To be seen as a true tribal warrior each man must endure hundreds of stings while wearing gloves filled with bullet ants for 10 minutes.
One of the most unusual rites of passage is the bullet ant initiation rite of the Sateré-Mawé, an indigenous tribe in the Brazilian Amazon. The rite is a coming-of-age passage for boys when they become men. They must withstand being stung by bullet ants that are placed inside gloves and are worn up to 20 times. The bullet ant is at the top of the Schmidt sting pain index, a scale created by Justin Schmidt that rates pain caused by different hymenopteran stings. The ant’s sting is 30 times more severe than a bee sting and is said to be as agonizing as being shot by a bullet.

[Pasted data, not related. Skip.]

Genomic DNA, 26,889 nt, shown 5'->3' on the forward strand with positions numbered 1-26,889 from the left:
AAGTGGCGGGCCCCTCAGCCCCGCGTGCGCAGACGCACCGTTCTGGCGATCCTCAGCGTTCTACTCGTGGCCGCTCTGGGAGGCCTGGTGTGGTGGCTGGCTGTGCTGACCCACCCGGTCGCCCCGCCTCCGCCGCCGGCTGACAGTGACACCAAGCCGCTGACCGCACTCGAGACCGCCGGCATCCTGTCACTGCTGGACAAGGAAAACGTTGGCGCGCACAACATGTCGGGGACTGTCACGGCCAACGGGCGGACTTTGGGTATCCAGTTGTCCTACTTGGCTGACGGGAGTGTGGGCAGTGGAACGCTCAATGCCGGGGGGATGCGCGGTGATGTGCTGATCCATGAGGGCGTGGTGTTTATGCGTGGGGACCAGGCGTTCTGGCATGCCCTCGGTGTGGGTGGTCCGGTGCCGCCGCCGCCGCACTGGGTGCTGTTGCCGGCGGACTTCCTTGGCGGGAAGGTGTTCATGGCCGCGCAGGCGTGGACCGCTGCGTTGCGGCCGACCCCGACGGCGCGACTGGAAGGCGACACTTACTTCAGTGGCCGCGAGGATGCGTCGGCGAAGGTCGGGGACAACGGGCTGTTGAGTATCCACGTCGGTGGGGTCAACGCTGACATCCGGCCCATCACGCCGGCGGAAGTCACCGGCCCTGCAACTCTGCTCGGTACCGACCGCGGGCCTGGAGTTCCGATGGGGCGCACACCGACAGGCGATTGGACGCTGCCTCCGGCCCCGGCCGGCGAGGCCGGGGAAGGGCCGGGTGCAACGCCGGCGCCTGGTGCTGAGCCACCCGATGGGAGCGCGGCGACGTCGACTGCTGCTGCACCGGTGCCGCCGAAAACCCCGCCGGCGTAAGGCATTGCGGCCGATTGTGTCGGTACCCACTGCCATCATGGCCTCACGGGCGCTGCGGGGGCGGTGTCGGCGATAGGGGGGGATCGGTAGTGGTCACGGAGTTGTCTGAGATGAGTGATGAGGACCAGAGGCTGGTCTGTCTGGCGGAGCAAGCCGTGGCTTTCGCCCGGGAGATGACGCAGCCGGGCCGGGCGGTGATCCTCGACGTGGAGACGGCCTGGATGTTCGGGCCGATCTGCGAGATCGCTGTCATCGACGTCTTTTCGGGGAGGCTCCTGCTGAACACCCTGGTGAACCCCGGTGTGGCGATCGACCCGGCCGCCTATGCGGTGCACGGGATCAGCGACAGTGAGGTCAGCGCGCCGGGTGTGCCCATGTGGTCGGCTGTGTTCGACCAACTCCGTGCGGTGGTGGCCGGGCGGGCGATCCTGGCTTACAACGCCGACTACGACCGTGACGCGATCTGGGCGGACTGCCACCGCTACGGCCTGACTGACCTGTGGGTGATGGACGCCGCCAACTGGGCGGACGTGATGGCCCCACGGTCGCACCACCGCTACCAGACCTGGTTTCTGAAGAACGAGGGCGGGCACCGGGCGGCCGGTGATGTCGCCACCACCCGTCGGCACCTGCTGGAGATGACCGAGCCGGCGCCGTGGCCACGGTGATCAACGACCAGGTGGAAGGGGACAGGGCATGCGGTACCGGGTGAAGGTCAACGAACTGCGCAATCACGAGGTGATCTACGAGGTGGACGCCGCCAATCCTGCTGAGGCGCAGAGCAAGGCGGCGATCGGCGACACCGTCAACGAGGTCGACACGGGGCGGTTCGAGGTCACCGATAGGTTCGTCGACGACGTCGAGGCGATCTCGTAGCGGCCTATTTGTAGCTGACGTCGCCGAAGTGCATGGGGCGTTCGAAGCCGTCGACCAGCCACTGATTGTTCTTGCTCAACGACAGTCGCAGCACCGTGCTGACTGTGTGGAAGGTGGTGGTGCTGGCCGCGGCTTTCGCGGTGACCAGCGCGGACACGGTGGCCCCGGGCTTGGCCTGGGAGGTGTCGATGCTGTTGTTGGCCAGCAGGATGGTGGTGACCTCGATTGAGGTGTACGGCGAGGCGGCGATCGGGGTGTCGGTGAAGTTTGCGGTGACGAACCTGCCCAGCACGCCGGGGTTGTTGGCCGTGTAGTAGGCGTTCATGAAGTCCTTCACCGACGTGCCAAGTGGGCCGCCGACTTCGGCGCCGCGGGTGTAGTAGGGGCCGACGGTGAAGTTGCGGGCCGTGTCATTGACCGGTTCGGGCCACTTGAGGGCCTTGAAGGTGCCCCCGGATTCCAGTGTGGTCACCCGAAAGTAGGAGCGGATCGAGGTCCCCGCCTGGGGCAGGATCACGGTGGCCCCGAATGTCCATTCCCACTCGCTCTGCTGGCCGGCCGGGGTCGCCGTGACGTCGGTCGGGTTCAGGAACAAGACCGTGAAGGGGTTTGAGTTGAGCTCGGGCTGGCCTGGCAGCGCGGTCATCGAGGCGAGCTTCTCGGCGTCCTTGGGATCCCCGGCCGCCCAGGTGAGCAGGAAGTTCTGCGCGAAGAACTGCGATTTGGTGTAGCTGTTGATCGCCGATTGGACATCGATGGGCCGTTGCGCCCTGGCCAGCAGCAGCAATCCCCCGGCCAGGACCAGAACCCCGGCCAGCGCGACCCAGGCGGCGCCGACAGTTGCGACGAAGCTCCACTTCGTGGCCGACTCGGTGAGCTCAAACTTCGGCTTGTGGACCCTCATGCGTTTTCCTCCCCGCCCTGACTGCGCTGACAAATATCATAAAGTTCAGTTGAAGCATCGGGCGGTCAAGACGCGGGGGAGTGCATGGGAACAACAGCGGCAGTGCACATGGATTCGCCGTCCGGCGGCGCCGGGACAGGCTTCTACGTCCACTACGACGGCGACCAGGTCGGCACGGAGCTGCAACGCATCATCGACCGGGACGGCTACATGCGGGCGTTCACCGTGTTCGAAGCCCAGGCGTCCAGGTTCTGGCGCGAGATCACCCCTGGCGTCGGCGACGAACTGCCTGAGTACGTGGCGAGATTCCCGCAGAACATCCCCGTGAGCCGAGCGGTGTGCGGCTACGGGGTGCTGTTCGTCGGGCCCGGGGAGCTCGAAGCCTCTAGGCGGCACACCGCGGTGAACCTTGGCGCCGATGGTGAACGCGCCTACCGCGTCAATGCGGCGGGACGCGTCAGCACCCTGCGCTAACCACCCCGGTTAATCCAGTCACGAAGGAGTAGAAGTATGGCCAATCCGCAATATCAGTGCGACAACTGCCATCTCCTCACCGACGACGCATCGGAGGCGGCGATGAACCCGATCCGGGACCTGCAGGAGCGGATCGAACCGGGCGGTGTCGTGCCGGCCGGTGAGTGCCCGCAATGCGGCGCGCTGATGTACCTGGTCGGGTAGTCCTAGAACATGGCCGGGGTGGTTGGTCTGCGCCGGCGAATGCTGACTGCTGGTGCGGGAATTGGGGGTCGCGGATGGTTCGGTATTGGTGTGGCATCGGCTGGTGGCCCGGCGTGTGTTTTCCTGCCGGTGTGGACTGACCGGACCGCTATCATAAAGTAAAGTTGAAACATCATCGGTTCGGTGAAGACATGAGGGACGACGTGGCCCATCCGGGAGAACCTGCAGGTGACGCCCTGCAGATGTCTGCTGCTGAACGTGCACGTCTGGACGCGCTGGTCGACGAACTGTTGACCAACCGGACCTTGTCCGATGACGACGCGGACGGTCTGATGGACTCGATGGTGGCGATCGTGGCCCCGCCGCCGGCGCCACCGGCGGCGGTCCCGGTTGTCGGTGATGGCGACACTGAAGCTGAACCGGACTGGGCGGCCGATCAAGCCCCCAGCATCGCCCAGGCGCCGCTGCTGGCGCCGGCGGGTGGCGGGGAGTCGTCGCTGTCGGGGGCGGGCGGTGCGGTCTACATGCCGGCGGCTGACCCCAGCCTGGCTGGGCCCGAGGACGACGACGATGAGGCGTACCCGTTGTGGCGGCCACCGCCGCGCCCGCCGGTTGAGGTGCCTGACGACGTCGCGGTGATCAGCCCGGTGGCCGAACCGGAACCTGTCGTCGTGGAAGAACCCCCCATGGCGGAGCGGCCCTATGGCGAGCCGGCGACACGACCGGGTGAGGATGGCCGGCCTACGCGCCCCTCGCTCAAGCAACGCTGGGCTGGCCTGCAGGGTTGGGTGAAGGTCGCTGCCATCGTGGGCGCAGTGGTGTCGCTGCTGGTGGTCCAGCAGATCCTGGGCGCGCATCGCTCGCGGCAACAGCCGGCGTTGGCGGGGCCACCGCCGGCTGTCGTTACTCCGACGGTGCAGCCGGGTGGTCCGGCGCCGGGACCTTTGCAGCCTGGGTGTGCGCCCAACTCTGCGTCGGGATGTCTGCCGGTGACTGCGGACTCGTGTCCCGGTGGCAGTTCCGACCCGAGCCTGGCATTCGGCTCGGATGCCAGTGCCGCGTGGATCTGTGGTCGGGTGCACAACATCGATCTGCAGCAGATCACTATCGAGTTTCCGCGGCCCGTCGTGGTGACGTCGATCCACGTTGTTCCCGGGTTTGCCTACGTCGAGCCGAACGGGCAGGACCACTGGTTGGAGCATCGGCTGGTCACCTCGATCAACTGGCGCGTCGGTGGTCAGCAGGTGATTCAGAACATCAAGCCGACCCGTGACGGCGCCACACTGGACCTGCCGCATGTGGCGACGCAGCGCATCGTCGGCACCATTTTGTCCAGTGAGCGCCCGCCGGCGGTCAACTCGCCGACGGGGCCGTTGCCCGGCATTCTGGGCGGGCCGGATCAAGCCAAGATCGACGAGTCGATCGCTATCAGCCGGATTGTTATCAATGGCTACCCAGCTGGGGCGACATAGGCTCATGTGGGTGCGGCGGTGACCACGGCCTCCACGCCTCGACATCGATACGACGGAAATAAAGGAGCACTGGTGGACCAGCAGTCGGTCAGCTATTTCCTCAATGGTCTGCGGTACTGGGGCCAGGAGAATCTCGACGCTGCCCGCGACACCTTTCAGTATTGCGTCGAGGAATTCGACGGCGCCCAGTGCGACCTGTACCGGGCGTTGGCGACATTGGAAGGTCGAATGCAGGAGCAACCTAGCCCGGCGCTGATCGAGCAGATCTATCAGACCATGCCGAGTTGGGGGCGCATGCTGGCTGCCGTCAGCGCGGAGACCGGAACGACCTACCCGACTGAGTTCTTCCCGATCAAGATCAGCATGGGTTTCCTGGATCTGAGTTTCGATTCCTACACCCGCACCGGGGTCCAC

In preparation for the rite, tribal elders collect bullet ants from the Amazon jungle. The tribe’s medicine man places the ants in an herbal solution that is a natural sedative. Once the ants have been sedated, they are then placed stinger first into gloves woven from leaves. As the sedative wears off, the ants become increasingly agitated and are ready to sting. The boy’s initiation begins when they put on the gloves and allow the ants to sting for 10 minutes. The boys’ agony is unbearable and the medicine man leads them in a dance to distract them from their pain.
According to Sateré-Mawé legend, the rite of passage proves their worthiness to take on adult roles. To complete the initiation, the boys must endure this ordeal up to 20 times over several months or years. They must endure the pain without crying.
Rite participants have said the real pain begins once the gloves are removed and the venom takes effect. As the pain increases, their hands and forearms are temporarily paralyzed by the ant venom. The only protection provided is a coating of charcoal on the hands, which confuses the ants and inhibits stinging.